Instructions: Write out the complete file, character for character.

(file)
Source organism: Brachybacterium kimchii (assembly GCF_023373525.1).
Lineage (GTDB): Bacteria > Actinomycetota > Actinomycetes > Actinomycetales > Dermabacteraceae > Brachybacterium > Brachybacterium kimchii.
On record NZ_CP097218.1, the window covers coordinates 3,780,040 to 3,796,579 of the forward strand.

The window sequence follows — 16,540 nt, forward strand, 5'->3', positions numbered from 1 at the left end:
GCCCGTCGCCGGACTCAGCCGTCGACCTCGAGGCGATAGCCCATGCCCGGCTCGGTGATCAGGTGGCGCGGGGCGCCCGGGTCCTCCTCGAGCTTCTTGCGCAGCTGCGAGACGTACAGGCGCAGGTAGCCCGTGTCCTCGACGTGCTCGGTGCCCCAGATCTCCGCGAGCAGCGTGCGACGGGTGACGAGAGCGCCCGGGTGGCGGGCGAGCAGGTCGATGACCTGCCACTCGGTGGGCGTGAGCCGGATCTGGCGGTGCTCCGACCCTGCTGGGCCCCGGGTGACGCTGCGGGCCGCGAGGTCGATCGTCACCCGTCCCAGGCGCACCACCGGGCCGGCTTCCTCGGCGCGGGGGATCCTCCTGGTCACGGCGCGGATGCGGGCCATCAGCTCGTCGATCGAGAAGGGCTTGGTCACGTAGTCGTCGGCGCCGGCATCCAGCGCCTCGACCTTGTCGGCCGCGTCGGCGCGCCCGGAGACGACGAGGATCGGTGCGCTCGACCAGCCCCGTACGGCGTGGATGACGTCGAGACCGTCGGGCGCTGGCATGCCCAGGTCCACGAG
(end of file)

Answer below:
Source organism: Brachybacterium kimchii (assembly GCF_023373525.1).
Lineage (GTDB): Bacteria > Actinomycetota > Actinomycetes > Actinomycetales > Dermabacteraceae > Brachybacterium > Brachybacterium kimchii.
On record NZ_CP097218.1, the window covers coordinates 3,780,040 to 3,796,579 of the forward strand.

The window sequence follows — 16,540 nt, forward strand, 5'->3', positions numbered from 1 at the left end:
GCCCGTCGCCGGACTCAGCCGTCGACCTCGAGGCGATAGCCCATGCCCGGCTCGGTGATCAGGTGGCGCGGGGCGCCCGGGTCCTCCTCGAGCTTCTTGCGCAGCTGCGAGACGTACAGGCGCAGGTAGCCCGTGTCCTCGACGTGCTCGGTGCCCCAGATCTCCGCGAGCAGCGTGCGACGGGTGACGAGAGCGCCCGGGTGGCGGGCGAGCAGGTCGATGACCTGCCACTCGGTGGGCGTGAGCCGGATCTGGCGGTGCTCCGACCCTGCTGGGCCCCGGGTGACGCTGCGGGCCGCGAGGTCGATCGTCACCCGTCCCAGGCGCACCACCGGGCCGGCTTCCTCGGCGCGGGGGATCCTCCTGGTCACGGCGCGGATGCGGGCCATCAGCTCGTCGATCGAGAAGGGCTTGGTCACGTAGTCGTCGGCGCCGGCATCCAGCGCCTCGACCTTGTCGGCCGCGTCGGCGCGCCCGGAGACGACGAGGATCGGTGCGCTCGACCAGCCCCGTACGGCGTGGATGACGTCGAGACCGTCGGGCGCTGGCATGCCCAGGTCCACGAG